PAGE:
Despite the uniform aspect of the oscillation spectra, many differences invisible in the global approach are revealed by a detailed analysis of each individual spectrum, as, for example, the modulation with frequency of the large separation (Mosser et al. 2010). Study of this variation will give access to the most accurate analysis of the red-giant interior structure available so far. This summarizes the power of asteroseismology: first, the regular pattern provides the identification of the individual modes; second, the difference to this regular pattern unveils the detailed interior structure. We are confident that the shifts to the regular pattern will be explained by mass, age, and/or metallicity effects.

Similar analysis can be performed for oscillations in subgiants and solar-like stars (Michel et al. 2008; Appourchaux et al. 2008). Thanks to the wide variety of evolutionary stages among those stars, we expect the Tassoul parameter ε to depend on more than the large separation.

Acknowledgments

This work was supported by the Centre National d’Études Spatiales (CNES). It is based on observations with CoRoT. The research has made use of the Exo-Dat database, operated at LAM-OAMP, Marseille, France, on behalf of the CoRoT/Exoplanet program. K.B. acknowledges financial support through a postdoctoral fellowship from the Subside fédéral pour la recherche 2010, University of Liège. F.J.G.P. acknowledges FCT’s grant SFRH/BPD/37491/2007. Y.E. and S.H. acknowledge financial support from the UK Science and Technology Facilities Council (STFC). The research leading to these results has received funding from the European Research Council under the European Community’s Seventh Framework Programme (FP7/2007–2013)/ERC grant agreement No. 227224 (PROSPERITY), as well as from the Research Council of K.U. Leuven grant agreement GOA/2008/04.

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All Tables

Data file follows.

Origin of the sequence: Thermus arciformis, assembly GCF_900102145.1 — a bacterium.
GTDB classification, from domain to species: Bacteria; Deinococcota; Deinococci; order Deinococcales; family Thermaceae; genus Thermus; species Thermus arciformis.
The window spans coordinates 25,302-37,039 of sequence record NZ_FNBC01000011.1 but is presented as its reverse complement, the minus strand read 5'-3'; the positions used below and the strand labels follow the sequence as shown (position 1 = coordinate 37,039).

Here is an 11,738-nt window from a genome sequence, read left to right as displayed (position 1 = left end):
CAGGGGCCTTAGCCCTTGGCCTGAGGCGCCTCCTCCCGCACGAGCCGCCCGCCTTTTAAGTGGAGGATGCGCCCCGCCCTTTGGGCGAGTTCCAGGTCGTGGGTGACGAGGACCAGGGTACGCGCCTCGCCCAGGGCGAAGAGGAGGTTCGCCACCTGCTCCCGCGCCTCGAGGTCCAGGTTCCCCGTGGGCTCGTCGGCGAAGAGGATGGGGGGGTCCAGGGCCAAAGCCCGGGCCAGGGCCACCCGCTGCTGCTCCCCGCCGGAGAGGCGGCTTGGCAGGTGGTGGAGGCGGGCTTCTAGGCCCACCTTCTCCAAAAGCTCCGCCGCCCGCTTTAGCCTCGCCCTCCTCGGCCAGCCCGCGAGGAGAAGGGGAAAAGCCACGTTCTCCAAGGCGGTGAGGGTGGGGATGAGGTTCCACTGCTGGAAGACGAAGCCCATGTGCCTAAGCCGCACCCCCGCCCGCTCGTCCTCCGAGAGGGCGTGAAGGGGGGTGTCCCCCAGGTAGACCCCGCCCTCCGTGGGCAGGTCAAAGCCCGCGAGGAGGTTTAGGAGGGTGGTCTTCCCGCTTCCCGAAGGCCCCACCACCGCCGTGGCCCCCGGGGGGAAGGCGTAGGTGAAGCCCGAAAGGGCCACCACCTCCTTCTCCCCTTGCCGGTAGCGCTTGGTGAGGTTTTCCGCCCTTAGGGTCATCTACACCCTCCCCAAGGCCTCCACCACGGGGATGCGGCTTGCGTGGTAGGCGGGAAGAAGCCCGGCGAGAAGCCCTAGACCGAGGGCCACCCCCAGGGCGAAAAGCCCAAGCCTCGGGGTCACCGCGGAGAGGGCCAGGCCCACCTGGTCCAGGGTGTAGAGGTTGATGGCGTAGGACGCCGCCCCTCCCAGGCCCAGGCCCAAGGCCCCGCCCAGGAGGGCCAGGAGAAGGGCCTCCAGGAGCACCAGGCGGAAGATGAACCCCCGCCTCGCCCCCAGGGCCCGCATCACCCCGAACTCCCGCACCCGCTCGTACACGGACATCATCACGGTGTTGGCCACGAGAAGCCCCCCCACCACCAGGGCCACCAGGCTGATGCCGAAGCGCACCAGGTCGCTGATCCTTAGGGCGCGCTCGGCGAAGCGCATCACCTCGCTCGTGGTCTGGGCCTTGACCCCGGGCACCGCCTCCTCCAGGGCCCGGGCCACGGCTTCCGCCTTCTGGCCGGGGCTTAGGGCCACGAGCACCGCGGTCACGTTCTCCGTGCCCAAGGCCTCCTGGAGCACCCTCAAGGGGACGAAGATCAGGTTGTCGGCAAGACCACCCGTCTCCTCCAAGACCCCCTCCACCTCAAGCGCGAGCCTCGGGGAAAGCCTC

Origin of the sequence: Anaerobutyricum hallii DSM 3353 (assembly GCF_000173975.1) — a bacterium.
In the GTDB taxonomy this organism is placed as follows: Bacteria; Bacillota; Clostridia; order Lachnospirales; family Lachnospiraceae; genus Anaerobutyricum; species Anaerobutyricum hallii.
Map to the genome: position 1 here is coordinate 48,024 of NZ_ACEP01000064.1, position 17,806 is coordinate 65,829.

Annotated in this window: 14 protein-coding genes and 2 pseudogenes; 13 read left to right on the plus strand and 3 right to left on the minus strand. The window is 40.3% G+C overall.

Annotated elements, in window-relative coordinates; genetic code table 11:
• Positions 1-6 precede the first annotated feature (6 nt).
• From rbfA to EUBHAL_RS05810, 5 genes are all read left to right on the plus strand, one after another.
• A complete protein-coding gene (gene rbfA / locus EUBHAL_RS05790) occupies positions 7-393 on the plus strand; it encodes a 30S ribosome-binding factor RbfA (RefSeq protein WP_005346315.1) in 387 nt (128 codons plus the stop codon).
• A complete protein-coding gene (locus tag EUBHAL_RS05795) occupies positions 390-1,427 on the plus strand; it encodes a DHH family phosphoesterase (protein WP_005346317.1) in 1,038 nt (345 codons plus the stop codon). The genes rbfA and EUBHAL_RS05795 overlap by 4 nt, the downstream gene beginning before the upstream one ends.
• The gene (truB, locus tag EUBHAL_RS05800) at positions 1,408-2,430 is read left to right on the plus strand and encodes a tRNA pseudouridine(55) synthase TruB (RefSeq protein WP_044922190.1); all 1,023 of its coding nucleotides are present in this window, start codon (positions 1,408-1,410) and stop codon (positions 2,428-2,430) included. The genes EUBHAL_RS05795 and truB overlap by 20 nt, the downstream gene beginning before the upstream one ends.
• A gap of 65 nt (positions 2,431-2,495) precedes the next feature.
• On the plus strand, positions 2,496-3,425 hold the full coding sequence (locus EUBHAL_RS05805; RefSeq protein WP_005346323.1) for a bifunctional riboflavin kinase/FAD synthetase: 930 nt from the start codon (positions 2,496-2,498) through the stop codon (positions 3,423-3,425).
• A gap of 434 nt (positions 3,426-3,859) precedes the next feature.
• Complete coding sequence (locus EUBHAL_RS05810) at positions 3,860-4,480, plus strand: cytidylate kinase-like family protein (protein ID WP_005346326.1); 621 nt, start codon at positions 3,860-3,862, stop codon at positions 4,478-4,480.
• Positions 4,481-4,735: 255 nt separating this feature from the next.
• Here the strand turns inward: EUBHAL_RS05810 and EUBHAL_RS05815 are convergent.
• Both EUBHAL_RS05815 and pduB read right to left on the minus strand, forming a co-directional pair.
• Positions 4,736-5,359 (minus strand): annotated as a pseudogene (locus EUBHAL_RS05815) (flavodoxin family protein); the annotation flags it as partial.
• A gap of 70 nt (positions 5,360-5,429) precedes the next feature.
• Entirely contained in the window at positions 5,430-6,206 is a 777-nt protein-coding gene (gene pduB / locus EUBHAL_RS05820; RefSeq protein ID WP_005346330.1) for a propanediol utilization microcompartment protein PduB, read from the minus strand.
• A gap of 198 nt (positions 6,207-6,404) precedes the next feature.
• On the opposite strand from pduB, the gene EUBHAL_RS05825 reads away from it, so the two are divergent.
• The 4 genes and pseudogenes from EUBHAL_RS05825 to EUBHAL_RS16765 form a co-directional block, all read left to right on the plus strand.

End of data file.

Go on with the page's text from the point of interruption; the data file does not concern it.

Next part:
Table 1

Fits of the ridges.

All Figures

thumbnail Fig. 1

CoRoT red giant power spectra stacked into an image after sorting on the large separation. One line corresponds to one star. a) The first sorting is based on the large separation before any correction. b) The blurred aspect disappears once the correction has been performed and reveals the clear comb structure common to all red giants. The vertical lines at 23.2 μHz are the signature of the low-Earth orbit (Auvergne et al. 2009).

Open with DEXTER
In the text
thumbnail Fig. 2

Spectra presented in Fig. 1b rearranged to have the dimensionless frequency on the abscissa and the mean large separation on the ordinate. The hyperbolic branch is here the signature of the low-Earth orbit.

Open with DEXTER
In the text
thumbnail Fig. 3

Complete identification of the ridges, automatically derived from the eigenfrequencies extracted with a height-to-background ratio greater than 3. Each colour corresponds to a different mode degree (radial modes in red, dipole modes in dark blue,  = 2 modes in green,  = 3 modes in light blue). The solid grey lines superimposed on the ridges indicate the fits of ε for each radial order (with indication of the radial order n). The fits of d01, d02 and d03 are superimposed on the respective ridges (respectively dash-dot, dot, and dash lines for  = 1, 2, and 3). The dark dashed lines, derived from the scaling law dealing with the oscillation excess power, delineate the region where the modes have noticeable amplitudes (Mosser et al. 2010).

Open with DEXTER
In the text
thumbnail Fig. 4

Variation in stellar mass and radius as a function of the large separation Δν. The vertical line corresponds to the error box in large separation and radius.

Open with DEXTER
In the text